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In its 51-year history, the Boston Globe Spotlight Team has disclosed clergy sex abuse, failings within the MBTA, and exposure to deadly radiation at a Portsmouth shipyard, as well as shining a light on racial inequity, among dozens of investigations.

Three Spotlight alumni and the current editor — Stephen Kurkjian, Dick Lehr, Michael Rezendes, and Patricia Wen — discussed the team’s impact on Greater Boston and the future of investigative journalism with GBH radio host Jim Braude Friday, as part of the inaugural Boston Globe summit, which was held virtually Wednesday through Friday showcasing national thinkers, speakers, and local leaders on pressing issues of our time.

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“It is an institution within an institution,” said Wen, a former Spotlight reporter and its editor since 2017.

Braude began by asking the group how investigative journalism has changed in the past half-century by relying less on undercover reporting and similar tools of deception.

Lehr, who reported on infamous gangster Whitey Bulger and later wrote books about him, said those practices should still be in journalists’ toolbox. But Rezendes countered: “We should not have to be dishonest to prove dishonesty.”

Wen said deceptive practices are sometimes the only way to get to the root of a problem.

In Spotlight’s 2017 investigation into race issues, she said, the team created falsified Gmail accounts using names associated with white and Black people — such as Brendan Weber and Keisha Jackson — to uncover the practice of housing discrimination.

“We can’t get to the truth of it without that deception,” she said. “So there was a legitimate reason.”

The four journalists agreed that the function of investigative reporting is as essential today as it was decades ago, even as the industry evolves.

“In today’s political environment, getting the truth is very hard,” Wen said. “Obviously, we have more tools in our toolbox. There’s more data [and] technology. But I also think that people who have something to hide are more sophisticated about how to hide it.”

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Rezendes added that today’s reporters face the task of having to wade through mounds of misinformation and altered videos.

Braude asked why teams like Spotlight do not exist in every newsroom.

“A lot of it is the resources, which have diminished in so many places,” said Lehr, noting the money that is essential to funding investigations that take months or years. Reporters in other newsrooms, Lehr said, may be required to jump on essential stories.

Rezendes said that former Globe executive editor Marty Baron once calculated that the investigation of sex abuse within the Catholic Church cost the paper $1 million. Baron launched the project shortly after he was hired in 2001.

Being given the time to focus on one story over a long period of time is a luxury, the journalists said.

Spotlight sifts through hundreds of online and mail tips when choosing a story, said Wen while holding up a bag of letters she had picked up at the office.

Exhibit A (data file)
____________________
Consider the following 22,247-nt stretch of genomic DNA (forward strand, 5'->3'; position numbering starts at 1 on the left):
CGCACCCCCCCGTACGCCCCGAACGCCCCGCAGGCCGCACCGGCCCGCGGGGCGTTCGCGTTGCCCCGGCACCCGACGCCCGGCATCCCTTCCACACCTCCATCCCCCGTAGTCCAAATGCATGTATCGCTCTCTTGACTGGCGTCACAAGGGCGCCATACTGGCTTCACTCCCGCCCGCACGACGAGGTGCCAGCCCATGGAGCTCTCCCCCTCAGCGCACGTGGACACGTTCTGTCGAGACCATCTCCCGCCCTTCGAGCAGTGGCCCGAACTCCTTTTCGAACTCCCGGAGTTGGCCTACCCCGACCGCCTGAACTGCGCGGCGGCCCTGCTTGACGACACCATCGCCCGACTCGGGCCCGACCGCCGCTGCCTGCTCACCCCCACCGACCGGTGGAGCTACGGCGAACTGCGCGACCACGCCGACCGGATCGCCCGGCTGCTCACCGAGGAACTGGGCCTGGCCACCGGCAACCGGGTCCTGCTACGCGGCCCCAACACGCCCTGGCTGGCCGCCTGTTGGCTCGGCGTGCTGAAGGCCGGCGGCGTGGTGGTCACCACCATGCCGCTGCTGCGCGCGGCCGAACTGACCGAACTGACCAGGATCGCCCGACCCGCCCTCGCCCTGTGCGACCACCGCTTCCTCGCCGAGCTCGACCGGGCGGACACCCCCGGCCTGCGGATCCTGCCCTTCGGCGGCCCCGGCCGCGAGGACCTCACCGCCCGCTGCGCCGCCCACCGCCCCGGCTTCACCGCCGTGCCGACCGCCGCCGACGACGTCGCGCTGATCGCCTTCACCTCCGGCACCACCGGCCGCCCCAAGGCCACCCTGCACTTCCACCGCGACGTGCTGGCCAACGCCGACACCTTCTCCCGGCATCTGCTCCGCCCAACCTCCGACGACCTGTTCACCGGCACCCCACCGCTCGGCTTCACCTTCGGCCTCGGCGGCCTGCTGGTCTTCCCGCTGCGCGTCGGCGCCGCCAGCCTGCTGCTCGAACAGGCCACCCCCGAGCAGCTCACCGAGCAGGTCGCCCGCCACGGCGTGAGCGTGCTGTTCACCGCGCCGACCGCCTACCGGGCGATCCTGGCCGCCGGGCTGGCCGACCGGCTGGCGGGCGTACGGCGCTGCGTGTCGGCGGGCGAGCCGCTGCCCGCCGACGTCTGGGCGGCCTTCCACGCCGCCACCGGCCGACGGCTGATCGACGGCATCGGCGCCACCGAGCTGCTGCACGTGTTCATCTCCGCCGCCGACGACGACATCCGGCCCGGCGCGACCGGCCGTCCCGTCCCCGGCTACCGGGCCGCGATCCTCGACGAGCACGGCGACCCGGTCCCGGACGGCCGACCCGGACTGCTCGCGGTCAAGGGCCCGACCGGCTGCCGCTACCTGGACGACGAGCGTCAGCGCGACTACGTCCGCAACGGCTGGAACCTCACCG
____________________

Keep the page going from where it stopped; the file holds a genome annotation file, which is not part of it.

Lehr said the team determines a minimum benchmark when choosing a topic in an effort to validate the time they spend reporting and writing. “Things don’t always pan out,” Lehr said. “But that way, we have a story.”

Then, the process of grabbing readers’ attention during a 5,000-word takedown begins.

“If it’s not written beautifully, no one is going to read it,” Rezendes said. “And if people don’t read it, what’s the point?”

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According to Kurkjian, a three-time Pulitzer Prize winner for his reporting on clergy sex abuse, widespread corruption among Somerville officials, and the Boston transit system, the most fulfilling aspect is the ability to instigate change.

“You get to use that first amendment, that freedom of the press, in such a creative and important way,” he said. “It’s not the front page stories that are going to cause the biggest impact with Spotlight. It’s the scandals you prevent.”

The journalists also reflected on their most memorable experience on the team.

Kurkjian remembered speaking with workers at risk at the Portsmouth shipyard five decades ago.

Lehr conjured the moment Spotlight found out Bulger maintained a special relationship with the FBI, a discovery that “reoriented the city’s history in a moment.”

And Rezendes recalled when he found out that the Catholic Church had assigned a known serial abuser to work among altar boys.

They strive, they said, to improve the lives of those in their namesake region.

“It would be the ideal Spotlight project if you can see some consequence of what you’re going to do,” Wen said.

That sometimes means legislative change, she said, and other times, it translates into widespread awareness of an issue.

What if the story doesn’t incite change?, Braude asked.

“We just pick ourselves up,” Rezendes answered, “and get ready for the next one.”

A previous version of this story incorrectly stated the number of Pulitzers Kurkjian has received.

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Diti Kohli can be reached at diti.kohli@globe.com. Follow her on Twitter at @ditikohli_.